• There are important humanitarian concerns at play, concerns that go beyond identification and numbers. Nearly five decades have elapsed since the cut-off date of March 25, 1971, and individuals who have sneaked in illegally have children and grandchildren by now. Since India is the only country they have ever known, where are they expected to go?
  • Moreover, there is virtual absence of a deportation treaty with Bangladesh.
  • The situation has been muddied with the Centre’s intent to pass the Citizenship (Amendment) Bill and make Hindu illegal migrants and those from certain other minority communities in Afghanistan, Bangladesh and Pakistan eligible for Indian citizenship.

Way ahead

  • The one silver lining in the data on trials and investigations is the rise in the rate of convictions among trials that have been completed. The conviction rate, expressed as a percentage of trials completed, has increased six percentage points over the past 15 years to 47% in 2016.
  • Conviction rate has been particularly high in cases of injury caused due to rash driving. Such cases accounted for one-fifth of all cases that the judiciary disposed of in the three years from 2014 to 2016 and 79% of these completed trials ended in conviction.
  • However, crimes against women, such as rapes and dowry deaths, continue to see a low conviction rate, of around 20%. The lack of convictions in rape cases is because witnesses often turn hostile, according to legal experts.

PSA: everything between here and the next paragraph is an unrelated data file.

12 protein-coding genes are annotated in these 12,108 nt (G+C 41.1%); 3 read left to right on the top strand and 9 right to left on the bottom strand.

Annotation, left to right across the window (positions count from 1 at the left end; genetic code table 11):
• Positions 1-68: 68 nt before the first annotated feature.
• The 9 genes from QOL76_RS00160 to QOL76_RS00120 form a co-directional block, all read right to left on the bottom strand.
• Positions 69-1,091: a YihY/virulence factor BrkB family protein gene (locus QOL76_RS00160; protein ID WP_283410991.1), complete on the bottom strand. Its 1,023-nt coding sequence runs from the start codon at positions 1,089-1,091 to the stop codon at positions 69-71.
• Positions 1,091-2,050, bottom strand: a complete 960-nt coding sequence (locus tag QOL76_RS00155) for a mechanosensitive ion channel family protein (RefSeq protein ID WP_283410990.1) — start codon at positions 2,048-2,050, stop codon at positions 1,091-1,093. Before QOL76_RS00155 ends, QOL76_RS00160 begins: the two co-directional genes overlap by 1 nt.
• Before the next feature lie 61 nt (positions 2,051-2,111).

Question: What efforts can be made by the Government in order to resolve the Migrant problem in Assam without compromising the humanitarian concerns?

 

2.What is battle of Bhima Koregaon (General) 

Synoptic line: It throws light on the history associated with the battle of Koregaon. (GS paper III)

Overview

  • The story of the Battle of Bhima Koregaon on January 1, 1818 has come to be mediated by competing narratives of Dalit assertion against Brahminical oppression, and Indian ‘nationalism’ standing up to the colonial army of the East India Company.

Koregaon: the pride for dalit assertion

  • Dr B R Ambedkar visited the Jaystambh repeatedly, and said in a speech in Sinnar in 1941 that the Mahars had defeated the Peshwas at Koregaon. Despite British claims of having achieved “one of its proudest triumphs”, the outcome of the battle remains contested, and some Maratha histories have claimed it was the Peshwa army that was, in fact, victorious.
  • One of the earliest accounts of the battle was published in 1885 in the three-volume The Poona District Gazetteer, edited by James M Campbell, ICS, as part of the series of Gazetteers of the Bombay Presidency.

The Battle

  • THE BATTLEtook place at the village of Koregaon (population 960) 16 miles northeast of Pune, where 800 British troops faced 30,000 Marathas on January 1, 1818. Six months earlier, on June 13, 1817, Peshwa Bajirao II had been forced to cede large swathes of territory to the Company, officially ending the Maratha Confederacy.